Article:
Racialized communities strategy

About the strategy

Legal Aid Ontario (LAO) has committed to developing a multi-year, multi-faceted, province-wide racialized

communities strategy that will build upon the services and supports that LAO already has in place.


News item (graphic shows illustration of a newspaper)

LAO talks to CTV about the importance of cultural assessment reports

On May 10, 2017, Legal Aid Ontario’s (LAO) Wayne van der Meide was on CTV’s “Your Morning” to talk to Anne Marie Mediwake about the potential use of cultural assessment reports to get Ontario judges to consider systemic racism when sentencing offenders from racialized communities.

You can either listen to or read the transcript through the following links:

Transcript of CTV interview

The importance of cultural assessment reports in court

[Start of recorded material 00:00:00]

>> Anne Marie: Judges in Canada are being urged to take systemic racism into account before sentencing people who have been convicted. Representatives for Legal Aid Ontario say they plan to start nudging Ontario judges to use so-called cultural assessments in the near future. Now this is not meant to be a get-out-of-jail-free card, but rather to give judges a fuller picture of who the accused is before deciding their fate.

One of the people putting this idea forward is Wayne van der Meide. He’s the Regional Manager of Case Management and Litigation Group from Legal Aid Ontario. He’s our guest from Ottawa this morning. Good morning.

>> Wayne: Good morning, Anne Marie.

>> Anne Marie: I guess my first question is how, how would this go forward?

>> Wayne: Well, so we started a racialized community strategy here at Legal Aid Ontario. And when we were doing our research we came across the example in Nova Scotia. So the first step we took was to invite Megan Longley from Nova Scotia to come and speak with us. And then we had a conference with a group called the Rights Advocacy Coalition for Equality or Race, where about 100 lawyers participated.

The next step is we would like to invite both the lawyers who were involved in the case in Nova Scotia as well as the clinical social workers, to come to Ontario and speak with Ontario lawyers and Ontario clinical social workers, to figure out what an ideal cultural assessment report looks like.

>> Anne Marie: And what is a cultural assessment? What factors are you looking at?

>> Wayne: Well a good cultural assessment report really has two main components. The first component is a review of the impact or the evidence of systemic racism. Systemic racism is not something that exists on the surface. When you do take a look at the statistics, of which unfortunately they’re are overwhelming and cross over all sectors of society, it’s quite apparent. But if you don’t look at them they’re not self evident. So the first section would be a review of those statistics.

The second section of a good report would essentially be to describe the history of the individual before the court, and how systemic racism may have impacted them and contributed to the reasons they’re before the court.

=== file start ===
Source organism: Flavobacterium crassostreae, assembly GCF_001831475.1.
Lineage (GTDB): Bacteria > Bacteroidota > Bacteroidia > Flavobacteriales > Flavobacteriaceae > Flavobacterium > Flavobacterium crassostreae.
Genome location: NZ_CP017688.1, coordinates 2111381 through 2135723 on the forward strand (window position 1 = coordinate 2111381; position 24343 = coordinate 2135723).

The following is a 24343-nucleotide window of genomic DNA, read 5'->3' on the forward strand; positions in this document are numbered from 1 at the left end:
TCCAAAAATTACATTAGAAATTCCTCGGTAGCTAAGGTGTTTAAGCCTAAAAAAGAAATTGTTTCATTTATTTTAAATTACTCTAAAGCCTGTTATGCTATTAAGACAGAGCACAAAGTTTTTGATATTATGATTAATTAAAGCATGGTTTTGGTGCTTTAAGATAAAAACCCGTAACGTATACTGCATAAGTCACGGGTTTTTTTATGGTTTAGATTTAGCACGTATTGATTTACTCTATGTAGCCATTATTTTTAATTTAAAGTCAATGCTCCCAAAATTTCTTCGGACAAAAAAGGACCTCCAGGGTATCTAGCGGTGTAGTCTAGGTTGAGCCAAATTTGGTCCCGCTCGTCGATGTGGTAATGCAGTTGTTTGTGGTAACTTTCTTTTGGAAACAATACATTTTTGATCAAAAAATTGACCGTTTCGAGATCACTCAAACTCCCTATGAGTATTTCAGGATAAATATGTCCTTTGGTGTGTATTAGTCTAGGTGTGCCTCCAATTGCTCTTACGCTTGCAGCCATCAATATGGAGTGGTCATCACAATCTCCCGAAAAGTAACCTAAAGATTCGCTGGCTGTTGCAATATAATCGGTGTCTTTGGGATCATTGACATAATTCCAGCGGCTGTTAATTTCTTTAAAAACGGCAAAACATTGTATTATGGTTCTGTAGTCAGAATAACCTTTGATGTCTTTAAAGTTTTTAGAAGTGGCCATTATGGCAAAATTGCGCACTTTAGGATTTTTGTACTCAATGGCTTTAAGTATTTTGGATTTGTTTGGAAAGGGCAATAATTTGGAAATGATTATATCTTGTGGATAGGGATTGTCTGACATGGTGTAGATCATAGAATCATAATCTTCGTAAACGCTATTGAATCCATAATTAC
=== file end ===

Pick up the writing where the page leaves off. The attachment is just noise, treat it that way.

>> Anne Marie: Specifically, what factors would you be looking at?

>> Wayne: We’d be looking at factors like how systemic racism has impacted them. So it could be in education for example. The statistics indicate that African-Canadian children in particular are more often the subject of suspensions and expulsions, which is one of the reasons Legal Aid Ontario has provided funding for a program.

There’s certainly over representation unfortunately of African-Canadians and other racialized people among low-income Ontarians. There is racial profiling and policing in several other sectors. So the report would look at all of these things and, again, see how these may have impacted the individual coming before the court.

>> Anne Marie: Once taking into consideration a cultural assessment and taking a look at all of the factors that you represented, how then would a sentencing be changed? Or what would happen next for that client?

>> Wayne: Well you know it’s very early stages, but having reviewed the decisions in Nova Scotia I would say that what we’re hoping for, as you said earlier Anne Marie, this is not a get-out-of-jail-free card. We’re not looking to support no responsibility for criminal actions. What we’re looking for is for a court to really meaningfully try to understand, as they need to do in all sentencing, the moral blame worthiness of the individual, and whether or not the individual is able to be rehabilitated. And I think these factors that we’re discussing are relevant to the courts in sentencing.

>> Anne Marie: Well this idea may be new to a lot of Canadians. It’s not a new concept within the legal community. It has been done before in, if I’m saying this correctly, the Gladue Report if that’s correct.

>> Wayne: That’s right.

>> Anne Marie: How has the introduction of that report, that took a look at Indigenous communities, played out? What does it look like?

>> Wayne: Well it looks very similar to what I have described for cultural assessment reports. I would say this. Aboriginal people in Canada and Indigenous people, they have a unique history in Canada and they have special constitutional status, as they should. But the function of a cultural assessment report is somewhat similar, in that the idea is to try and assist the court to understand the offender and not simply the circumstances of the offence, and to understand the systemic context to why the person is before the court. So there are similarities.

I think the Gladue Reports have had a great success and certainly based on our review of what is happened in Nova Scotia, we know that the courts have taken cultural sensitivity reports very seriously.

>> Anne Marie: It is an interesting concept and we are looking forwards to following this story. Wayne van der Meide, thanks for joining us from Ottawa today.

[End of recorded material 00:05:10]